Hackers working for the US or one of its closest allies broke into Russian search giant Yandex to plant
to spy on user accounts, Reuters reported Thursday. Called Regin, the malware is known to be used by the Five Eyes intelligence-sharing alliance of the US, Britain, Australia, Canada and New Zealand, sources told the news outlet.
It couldn't be determined which country was responsible for the Yandex cyberattack. Reuters said it occurred between October and November of 2018 and that the hackers had access to Yandex's research and development unit for several weeks.
The reported hack came amid heightened tensions between the US and Russia over cyberwarfare. In early 2018, the US charged 13 Russian nationals with using social networks to interfere with the 2016 presidential election. In 2017, a Russian government-sponsored group ID'ed as Dragonfly or Energetic Bear was reportedly able to gain access to the control rooms of US electric utilities. And earlier this month, The New York Times reported that US Cyber Command has gotten more aggressive than ever against Russia in the past year, placing "potentially crippling malware" in systems that control the country's electrical grid.
Moscow-based tech giant Yandex, commonly referred to as "Russia's Google" for the array of online services it offers, confirmed the incident occurred.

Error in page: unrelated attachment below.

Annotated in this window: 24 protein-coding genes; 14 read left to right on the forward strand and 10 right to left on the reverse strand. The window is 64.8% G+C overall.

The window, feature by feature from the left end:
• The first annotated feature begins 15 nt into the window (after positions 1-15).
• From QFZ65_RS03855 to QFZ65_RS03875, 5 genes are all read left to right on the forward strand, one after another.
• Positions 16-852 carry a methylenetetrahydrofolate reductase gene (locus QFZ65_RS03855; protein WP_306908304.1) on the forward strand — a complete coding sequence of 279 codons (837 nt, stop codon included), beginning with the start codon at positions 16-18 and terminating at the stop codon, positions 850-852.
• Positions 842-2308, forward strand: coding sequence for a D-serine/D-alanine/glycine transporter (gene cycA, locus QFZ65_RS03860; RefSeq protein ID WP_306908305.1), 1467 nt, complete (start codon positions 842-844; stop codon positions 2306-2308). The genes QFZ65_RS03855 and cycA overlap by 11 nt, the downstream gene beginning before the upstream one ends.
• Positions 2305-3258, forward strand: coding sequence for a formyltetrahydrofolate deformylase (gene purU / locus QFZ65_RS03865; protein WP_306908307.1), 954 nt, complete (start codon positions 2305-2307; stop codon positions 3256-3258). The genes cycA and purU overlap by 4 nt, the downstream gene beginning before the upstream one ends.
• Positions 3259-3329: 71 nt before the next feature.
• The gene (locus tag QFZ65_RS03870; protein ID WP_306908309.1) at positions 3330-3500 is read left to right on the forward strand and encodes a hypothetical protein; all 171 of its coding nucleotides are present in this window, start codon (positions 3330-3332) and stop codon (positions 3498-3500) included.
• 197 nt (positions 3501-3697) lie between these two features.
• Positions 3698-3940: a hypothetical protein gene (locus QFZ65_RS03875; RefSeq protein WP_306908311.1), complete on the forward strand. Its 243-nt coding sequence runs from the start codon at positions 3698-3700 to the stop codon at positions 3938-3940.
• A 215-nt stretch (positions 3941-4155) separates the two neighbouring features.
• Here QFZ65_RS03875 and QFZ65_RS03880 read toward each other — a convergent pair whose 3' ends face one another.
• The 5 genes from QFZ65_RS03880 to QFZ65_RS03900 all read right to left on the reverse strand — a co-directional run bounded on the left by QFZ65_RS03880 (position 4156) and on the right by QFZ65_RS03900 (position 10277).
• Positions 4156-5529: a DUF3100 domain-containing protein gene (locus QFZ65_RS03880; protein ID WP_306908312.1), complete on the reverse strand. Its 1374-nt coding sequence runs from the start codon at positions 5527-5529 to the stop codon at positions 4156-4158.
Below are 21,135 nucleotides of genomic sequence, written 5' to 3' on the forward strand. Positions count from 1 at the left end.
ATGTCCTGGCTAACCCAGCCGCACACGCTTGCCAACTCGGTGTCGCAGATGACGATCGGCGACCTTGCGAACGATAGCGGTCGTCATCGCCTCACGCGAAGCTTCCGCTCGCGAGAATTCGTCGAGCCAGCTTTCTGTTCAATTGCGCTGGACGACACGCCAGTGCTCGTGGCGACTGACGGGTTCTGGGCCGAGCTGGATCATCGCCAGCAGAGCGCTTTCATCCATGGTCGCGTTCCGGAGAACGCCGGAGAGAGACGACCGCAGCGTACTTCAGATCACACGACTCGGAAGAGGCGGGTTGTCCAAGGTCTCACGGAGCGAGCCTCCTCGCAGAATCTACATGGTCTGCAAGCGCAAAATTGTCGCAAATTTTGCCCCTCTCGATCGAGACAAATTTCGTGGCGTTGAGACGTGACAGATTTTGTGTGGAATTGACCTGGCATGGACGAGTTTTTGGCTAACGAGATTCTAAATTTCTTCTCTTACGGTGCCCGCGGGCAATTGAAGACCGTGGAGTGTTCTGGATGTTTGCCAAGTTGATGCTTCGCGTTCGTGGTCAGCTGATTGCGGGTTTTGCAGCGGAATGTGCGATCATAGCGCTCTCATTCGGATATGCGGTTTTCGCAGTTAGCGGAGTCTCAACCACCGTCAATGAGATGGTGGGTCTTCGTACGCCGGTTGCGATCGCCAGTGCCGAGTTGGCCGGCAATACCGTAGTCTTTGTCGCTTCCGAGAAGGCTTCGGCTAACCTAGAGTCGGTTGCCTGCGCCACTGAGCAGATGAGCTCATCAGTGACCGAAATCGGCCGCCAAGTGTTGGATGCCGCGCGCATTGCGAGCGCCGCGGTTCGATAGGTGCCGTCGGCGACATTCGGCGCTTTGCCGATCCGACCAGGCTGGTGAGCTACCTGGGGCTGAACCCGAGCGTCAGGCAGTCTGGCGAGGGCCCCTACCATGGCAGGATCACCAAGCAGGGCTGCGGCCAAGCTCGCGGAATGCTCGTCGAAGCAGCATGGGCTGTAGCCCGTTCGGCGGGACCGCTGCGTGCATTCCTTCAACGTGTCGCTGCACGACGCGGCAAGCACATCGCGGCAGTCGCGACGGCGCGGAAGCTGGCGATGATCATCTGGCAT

"This particular attack was detected at a very early stage by the Yandex security team," company spokesman Ilya Grabovsky said in a statement. "It was fully neutralized before any damage was done." Yandex also said no user data was compromised by the attack.
The purpose of the hack was apparently cyberespionage rather than physical destruction or intellectual property theft, sources told Reuters. Regin, which antivirus software maker Symantec labeled a "top-tier espionage tool," had been in use since as early as 2008 to spy on governments, companies and individuals, Symantec reported in 2014.
Regin allows for a wide range of remote access Trojan capabilities, including password and data theft, hijacking the mouse's point-and-click functions and capturing screenshots from infected computers. The cyberespionage tool's design, including its use of several stealth features to avoid detection, makes it highly suited for long-term mass surveillance, according to Symantec.
The CIA didn't immediately respond to a request for comment.